The other thing to know is that when you take measurements down, you should always follow the formula of height x width x depth. This is where I have always tripped up.
In some situations you will also hear people using trade slang for some particular measurements. These include:
- Neat – a neat measurement is an exact measurement, not estimated or rounded to a nearest number.
- Running measurement – taking measurements so that your ‘run’ intersects with major features of the room like windows. A running measurement involves a measure, for example, of the distance from the corner to the edge of the window, the width of the window, or then from the other edge of the window through to the next corner of the wall. You get more details, but you should also do a cross reference to a full measurement.
- Full measurement – total length or width of a wall, irrespective of features like windows and doors.
Let’s get measuring
Step 1: What are you measuring and why?
The measurements you need to take will differ depending on why and what you are measuring. Some of the more common ones are:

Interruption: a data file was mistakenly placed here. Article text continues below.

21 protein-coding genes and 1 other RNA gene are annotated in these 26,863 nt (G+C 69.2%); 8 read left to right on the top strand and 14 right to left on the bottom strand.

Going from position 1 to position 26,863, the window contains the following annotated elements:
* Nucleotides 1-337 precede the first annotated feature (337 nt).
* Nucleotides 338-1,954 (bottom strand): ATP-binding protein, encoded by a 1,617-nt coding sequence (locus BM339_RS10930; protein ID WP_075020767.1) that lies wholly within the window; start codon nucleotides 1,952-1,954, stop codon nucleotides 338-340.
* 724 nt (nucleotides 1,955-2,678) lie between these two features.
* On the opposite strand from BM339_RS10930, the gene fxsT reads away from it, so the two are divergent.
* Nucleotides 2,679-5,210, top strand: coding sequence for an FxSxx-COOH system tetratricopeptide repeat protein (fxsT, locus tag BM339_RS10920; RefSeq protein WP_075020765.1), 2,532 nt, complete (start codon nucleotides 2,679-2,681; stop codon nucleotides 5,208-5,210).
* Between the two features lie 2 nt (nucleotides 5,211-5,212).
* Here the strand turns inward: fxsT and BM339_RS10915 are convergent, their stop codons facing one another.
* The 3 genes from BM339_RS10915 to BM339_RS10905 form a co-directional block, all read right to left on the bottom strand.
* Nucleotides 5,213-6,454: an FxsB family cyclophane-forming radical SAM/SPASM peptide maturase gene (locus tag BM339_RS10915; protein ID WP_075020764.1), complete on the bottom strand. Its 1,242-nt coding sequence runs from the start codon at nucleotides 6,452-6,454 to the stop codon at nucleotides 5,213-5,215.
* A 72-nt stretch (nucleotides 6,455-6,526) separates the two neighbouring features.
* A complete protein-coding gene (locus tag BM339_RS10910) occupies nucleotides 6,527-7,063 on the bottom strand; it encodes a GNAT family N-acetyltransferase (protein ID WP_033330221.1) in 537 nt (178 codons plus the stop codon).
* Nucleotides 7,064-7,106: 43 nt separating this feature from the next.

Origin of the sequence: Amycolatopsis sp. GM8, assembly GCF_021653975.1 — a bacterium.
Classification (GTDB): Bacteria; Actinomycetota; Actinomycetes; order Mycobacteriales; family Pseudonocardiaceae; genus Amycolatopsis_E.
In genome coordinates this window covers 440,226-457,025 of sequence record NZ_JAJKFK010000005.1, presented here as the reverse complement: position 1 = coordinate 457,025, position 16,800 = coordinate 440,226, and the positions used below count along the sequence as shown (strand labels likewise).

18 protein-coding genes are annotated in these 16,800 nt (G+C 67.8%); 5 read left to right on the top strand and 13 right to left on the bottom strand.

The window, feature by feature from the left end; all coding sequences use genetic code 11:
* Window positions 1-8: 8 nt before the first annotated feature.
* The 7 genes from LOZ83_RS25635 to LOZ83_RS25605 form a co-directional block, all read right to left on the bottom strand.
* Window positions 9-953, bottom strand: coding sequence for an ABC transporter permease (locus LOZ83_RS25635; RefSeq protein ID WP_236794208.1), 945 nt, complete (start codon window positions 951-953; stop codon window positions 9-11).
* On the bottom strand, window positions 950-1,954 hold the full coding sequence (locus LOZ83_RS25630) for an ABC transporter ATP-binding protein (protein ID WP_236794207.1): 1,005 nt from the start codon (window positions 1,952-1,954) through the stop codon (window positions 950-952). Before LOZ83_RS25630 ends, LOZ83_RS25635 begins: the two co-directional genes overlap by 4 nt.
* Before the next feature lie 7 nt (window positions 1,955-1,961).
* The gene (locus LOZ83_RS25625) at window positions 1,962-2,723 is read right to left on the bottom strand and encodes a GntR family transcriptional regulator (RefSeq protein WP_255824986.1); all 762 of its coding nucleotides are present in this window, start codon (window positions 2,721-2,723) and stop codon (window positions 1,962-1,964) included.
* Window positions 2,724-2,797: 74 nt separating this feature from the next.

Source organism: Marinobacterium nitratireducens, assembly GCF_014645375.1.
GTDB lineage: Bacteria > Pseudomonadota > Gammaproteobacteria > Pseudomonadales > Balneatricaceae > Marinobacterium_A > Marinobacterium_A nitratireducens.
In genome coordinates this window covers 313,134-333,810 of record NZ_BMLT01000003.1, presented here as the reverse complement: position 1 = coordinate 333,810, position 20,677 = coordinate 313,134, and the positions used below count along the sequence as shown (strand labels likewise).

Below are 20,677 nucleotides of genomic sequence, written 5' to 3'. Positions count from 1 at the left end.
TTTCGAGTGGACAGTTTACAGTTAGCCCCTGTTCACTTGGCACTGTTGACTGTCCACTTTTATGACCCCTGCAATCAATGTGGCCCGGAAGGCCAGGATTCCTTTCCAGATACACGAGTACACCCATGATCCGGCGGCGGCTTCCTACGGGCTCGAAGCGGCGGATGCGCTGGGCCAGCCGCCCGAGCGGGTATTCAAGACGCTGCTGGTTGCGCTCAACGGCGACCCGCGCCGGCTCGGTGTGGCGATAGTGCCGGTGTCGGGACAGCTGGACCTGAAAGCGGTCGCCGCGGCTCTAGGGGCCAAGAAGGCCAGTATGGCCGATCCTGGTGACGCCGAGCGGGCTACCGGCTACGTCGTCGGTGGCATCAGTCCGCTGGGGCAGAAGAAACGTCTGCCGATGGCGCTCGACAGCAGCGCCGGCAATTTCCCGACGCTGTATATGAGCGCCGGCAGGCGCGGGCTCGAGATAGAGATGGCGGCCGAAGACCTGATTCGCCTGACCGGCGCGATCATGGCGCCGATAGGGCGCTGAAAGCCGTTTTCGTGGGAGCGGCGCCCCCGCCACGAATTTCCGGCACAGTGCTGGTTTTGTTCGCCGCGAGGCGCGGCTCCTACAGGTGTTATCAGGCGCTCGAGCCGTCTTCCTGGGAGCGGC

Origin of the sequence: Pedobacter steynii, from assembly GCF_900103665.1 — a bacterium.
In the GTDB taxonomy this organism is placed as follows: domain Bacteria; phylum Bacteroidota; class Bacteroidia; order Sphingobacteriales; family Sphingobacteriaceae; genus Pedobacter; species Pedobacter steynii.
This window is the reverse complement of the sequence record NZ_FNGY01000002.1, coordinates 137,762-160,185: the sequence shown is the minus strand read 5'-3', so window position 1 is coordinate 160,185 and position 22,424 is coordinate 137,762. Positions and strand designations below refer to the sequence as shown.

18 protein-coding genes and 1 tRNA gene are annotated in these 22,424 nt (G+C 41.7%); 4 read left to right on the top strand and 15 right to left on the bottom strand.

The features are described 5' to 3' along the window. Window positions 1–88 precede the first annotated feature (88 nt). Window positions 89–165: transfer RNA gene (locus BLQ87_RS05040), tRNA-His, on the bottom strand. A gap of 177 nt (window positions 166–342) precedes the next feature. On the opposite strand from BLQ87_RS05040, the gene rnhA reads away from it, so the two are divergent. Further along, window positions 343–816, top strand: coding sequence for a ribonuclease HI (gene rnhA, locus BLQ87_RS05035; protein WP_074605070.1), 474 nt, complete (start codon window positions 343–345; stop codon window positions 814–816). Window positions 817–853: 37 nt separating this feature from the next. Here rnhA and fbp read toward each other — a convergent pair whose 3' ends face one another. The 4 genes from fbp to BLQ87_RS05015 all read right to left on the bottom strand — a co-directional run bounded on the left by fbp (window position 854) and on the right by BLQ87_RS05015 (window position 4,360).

- Installing curtains and blinds – my personal Achilles heel
- Figuring out the amount of floor board polish you’ll need for m2
- Volume of paint required when repainting interior or exterior walls
- Lineal metres of replacement skirting
- Height, width and depth of replacement kitchen cupboards
Each of these requires that you take a specific set of measurements to suit.
Step 2: Create a basic sketch of what it is you are measuring
Sometimes called a field sketch, this is a quick drawing of whatever it is you are intending to measure. Some of my better examples are included below. Hello again to my maths teachers past. Yes, again, you were right.
(insert pics of hand sketches)
If you are measuring up multiple windows, door openings, rooms or the like, make sure to label each sketch so that you don’t confuse them. Even chuck a date in to help you out if you are doing it over a number of weekends.